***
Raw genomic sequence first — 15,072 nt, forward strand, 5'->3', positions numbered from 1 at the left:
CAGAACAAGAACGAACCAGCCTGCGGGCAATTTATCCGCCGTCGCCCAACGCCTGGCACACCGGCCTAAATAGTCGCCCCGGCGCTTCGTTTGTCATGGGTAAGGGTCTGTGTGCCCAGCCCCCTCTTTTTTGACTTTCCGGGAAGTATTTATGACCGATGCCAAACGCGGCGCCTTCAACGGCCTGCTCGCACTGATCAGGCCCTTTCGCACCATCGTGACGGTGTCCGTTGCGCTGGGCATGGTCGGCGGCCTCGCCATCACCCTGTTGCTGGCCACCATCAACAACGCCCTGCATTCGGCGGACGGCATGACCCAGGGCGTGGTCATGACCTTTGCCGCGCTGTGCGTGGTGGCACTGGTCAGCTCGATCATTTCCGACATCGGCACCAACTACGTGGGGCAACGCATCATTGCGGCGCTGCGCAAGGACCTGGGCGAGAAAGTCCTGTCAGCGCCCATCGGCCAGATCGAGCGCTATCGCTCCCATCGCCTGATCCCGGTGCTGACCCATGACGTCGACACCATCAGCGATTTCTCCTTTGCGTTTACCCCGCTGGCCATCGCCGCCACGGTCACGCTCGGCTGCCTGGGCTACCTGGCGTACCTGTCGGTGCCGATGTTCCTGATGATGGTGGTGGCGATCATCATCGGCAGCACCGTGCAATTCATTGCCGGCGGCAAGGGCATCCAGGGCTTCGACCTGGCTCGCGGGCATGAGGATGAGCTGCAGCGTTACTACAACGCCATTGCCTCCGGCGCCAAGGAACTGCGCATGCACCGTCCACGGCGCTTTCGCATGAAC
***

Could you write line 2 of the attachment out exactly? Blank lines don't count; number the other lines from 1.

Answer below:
CAGAACAAGAACGAACCAGCCTGCGGGCAATTTATCCGCCGTCGCCCAACGCCTGGCACACCGGCCTAAATAGTCGCCCCGGCGCTTCGTTTGTCATGGGTAAGGGTCTGTGTGCCCAGCCCCCTCTTTTTTGACTTTCCGGGAAGTATTTATGACCGATGCCAAACGCGGCGCCTTCAACGGCCTGCTCGCACTGATCAGGCCCTTTCGCACCATCGTGACGGTGTCCGTTGCGCTGGGCATGGTCGGCGGCCTCGCCATCACCCTGTTGCTGGCCACCATCAACAACGCCCTGCATTCGGCGGACGGCATGACCCAGGGCGTGGTCATGACCTTTGCCGCGCTGTGCGTGGTGGCACTGGTCAGCTCGATCATTTCCGACATCGGCACCAACTACGTGGGGCAACGCATCATTGCGGCGCTGCGCAAGGACCTGGGCGAGAAAGTCCTGTCAGCGCCCATCGGCCAGATCGAGCGCTATCGCTCCCATCGCCTGATCCCGGTGCTGACCCATGACGTCGACACCATCAGCGATTTCTCCTTTGCGTTTACCCCGCTGGCCATCGCCGCCACGGTCACGCTCGGCTGCCTGGGCTACCTGGCGTACCTGTCGGTGCCGATGTTCCTGATGATGGTGGTGGCGATCATCATCGGCAGCACCGTGCAATTCATTGCCGGCGGCAAGGGCATCCAGGGCTTCGACCTGGCTCGCGGGCATGAGGATGAGCTGCAGCGTTACTACAACGCCATTGCCTCCGGCGCCAAGGAACTGCGCATGCACCGTCCACGGCGCTTTCGCATGAAC